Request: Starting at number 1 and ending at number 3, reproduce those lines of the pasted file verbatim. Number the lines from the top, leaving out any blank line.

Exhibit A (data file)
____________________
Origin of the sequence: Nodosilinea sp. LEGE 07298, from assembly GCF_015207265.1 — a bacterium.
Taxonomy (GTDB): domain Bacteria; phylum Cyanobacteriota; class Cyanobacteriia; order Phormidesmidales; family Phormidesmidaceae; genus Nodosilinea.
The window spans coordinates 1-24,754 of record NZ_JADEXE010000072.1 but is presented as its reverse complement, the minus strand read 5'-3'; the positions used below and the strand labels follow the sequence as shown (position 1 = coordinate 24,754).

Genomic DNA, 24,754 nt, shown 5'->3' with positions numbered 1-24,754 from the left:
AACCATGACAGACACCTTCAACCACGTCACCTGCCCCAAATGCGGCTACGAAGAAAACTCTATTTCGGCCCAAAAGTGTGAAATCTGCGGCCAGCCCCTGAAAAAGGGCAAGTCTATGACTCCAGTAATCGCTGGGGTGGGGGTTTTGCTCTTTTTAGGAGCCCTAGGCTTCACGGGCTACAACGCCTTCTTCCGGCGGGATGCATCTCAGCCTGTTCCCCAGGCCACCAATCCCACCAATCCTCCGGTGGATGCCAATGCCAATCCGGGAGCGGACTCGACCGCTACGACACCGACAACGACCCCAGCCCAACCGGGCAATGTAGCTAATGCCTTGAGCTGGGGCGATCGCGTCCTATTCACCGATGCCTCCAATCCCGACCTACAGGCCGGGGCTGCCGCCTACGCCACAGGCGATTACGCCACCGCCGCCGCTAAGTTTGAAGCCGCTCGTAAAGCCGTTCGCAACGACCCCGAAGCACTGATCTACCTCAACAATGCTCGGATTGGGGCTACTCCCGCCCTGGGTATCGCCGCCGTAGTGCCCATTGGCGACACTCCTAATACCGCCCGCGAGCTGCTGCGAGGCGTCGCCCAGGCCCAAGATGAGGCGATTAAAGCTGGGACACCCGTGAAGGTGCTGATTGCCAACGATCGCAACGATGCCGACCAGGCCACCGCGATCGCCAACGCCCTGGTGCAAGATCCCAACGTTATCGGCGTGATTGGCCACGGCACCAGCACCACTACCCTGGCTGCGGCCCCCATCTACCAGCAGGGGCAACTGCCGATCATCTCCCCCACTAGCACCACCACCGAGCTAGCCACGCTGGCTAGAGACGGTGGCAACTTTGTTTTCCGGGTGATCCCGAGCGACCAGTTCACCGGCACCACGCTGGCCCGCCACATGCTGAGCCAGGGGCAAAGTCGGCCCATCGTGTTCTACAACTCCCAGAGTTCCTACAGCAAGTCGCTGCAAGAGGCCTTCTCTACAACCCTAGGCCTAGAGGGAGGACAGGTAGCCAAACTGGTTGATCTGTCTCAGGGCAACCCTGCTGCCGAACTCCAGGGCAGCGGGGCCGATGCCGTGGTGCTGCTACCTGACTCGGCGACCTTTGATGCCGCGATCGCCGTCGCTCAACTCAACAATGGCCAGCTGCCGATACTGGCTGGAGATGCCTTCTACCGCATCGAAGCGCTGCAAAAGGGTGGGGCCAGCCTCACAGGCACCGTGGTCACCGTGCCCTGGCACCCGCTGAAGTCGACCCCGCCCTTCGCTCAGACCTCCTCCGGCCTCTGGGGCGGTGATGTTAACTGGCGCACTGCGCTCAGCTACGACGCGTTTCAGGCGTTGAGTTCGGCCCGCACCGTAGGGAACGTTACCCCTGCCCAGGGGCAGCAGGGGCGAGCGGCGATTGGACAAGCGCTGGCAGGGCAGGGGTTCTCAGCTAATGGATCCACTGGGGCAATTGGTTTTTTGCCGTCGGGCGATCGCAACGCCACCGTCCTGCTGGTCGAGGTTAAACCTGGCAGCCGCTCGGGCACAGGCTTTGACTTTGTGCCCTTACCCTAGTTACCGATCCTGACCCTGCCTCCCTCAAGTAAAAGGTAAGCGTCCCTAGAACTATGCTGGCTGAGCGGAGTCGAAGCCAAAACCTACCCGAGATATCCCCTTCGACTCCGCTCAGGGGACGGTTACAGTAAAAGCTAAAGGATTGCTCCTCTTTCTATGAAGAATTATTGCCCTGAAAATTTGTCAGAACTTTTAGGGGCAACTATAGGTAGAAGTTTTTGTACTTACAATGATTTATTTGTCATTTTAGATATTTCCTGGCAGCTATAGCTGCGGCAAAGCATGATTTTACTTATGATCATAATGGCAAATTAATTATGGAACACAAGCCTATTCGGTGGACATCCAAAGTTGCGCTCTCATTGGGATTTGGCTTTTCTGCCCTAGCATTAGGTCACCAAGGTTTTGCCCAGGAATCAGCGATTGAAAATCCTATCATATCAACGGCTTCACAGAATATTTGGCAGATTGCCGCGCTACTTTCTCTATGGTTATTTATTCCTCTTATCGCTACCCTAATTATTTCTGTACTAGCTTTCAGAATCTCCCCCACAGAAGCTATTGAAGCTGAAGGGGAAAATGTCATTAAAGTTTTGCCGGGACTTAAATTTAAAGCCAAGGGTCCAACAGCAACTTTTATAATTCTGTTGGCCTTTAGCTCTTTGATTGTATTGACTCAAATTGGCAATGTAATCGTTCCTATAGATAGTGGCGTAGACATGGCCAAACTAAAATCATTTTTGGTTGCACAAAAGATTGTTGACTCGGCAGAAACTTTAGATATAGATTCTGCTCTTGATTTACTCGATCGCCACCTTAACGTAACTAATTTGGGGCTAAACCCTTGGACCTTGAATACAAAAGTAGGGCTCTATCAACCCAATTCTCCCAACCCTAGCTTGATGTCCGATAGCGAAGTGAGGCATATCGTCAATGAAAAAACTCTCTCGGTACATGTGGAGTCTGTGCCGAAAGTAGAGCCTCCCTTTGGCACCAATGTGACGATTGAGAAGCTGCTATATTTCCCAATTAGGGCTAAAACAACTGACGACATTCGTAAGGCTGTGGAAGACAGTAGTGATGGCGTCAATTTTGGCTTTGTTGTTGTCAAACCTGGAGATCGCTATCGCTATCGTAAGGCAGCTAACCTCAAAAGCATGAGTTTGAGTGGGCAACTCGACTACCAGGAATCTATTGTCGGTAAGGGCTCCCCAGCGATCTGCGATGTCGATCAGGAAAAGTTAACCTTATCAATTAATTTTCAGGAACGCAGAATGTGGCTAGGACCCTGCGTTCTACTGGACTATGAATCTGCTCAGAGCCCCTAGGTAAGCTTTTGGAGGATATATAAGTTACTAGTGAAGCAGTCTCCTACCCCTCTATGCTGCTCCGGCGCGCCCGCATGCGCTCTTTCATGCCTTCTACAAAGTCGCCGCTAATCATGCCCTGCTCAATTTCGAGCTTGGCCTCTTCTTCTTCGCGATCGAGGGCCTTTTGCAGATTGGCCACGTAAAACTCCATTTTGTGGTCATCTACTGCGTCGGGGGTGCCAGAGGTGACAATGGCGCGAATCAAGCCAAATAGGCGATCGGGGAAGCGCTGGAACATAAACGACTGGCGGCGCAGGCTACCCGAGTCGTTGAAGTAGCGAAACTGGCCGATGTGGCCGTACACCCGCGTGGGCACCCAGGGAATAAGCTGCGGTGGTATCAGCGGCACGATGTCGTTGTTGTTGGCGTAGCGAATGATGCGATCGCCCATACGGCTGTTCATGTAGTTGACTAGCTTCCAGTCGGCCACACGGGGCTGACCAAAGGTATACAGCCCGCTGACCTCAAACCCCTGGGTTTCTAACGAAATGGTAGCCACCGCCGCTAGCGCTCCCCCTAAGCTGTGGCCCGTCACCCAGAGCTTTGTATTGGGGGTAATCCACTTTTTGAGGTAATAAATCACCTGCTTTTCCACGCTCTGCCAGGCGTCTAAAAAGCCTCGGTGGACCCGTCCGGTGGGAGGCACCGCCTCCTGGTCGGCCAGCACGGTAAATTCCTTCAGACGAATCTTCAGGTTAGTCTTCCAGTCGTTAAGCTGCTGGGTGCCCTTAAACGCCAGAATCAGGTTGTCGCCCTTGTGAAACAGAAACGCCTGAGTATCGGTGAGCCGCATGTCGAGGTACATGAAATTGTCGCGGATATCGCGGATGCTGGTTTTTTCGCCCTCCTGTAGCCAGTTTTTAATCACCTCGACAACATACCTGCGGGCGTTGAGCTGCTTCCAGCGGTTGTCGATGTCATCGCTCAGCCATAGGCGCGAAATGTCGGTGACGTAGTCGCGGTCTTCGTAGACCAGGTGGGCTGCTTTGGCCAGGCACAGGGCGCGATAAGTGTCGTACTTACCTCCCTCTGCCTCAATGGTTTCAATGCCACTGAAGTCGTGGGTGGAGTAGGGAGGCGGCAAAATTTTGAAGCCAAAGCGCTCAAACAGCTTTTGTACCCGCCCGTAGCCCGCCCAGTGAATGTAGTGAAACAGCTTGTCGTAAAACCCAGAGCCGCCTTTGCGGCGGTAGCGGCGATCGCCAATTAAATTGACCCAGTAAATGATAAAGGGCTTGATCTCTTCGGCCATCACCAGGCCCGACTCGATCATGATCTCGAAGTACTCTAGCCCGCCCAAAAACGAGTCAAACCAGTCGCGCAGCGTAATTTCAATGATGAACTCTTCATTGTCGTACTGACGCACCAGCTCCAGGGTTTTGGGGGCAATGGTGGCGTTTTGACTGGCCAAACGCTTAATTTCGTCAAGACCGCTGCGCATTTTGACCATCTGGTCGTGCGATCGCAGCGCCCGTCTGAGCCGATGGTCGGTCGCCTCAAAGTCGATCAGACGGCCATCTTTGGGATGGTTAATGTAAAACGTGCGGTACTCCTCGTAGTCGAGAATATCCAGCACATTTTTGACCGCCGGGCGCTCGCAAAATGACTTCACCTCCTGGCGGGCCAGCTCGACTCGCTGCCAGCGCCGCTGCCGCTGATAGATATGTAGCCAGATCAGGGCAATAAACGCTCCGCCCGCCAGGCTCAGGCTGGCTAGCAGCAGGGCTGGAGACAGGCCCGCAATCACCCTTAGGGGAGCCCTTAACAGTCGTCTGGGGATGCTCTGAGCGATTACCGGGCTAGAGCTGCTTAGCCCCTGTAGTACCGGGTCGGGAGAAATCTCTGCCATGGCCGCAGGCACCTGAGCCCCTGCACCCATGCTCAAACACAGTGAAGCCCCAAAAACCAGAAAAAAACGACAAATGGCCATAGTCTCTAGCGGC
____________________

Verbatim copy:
Origin of the sequence: Nodosilinea sp. LEGE 07298, from assembly GCF_015207265.1 — a bacterium.
Taxonomy (GTDB): domain Bacteria; phylum Cyanobacteriota; class Cyanobacteriia; order Phormidesmidales; family Phormidesmidaceae; genus Nodosilinea.
The window spans coordinates 1-24,754 of record NZ_JADEXE010000072.1 but is presented as its reverse complement, the minus strand read 5'-3'; the positions used below and the strand labels follow the sequence as shown (position 1 = coordinate 24,754).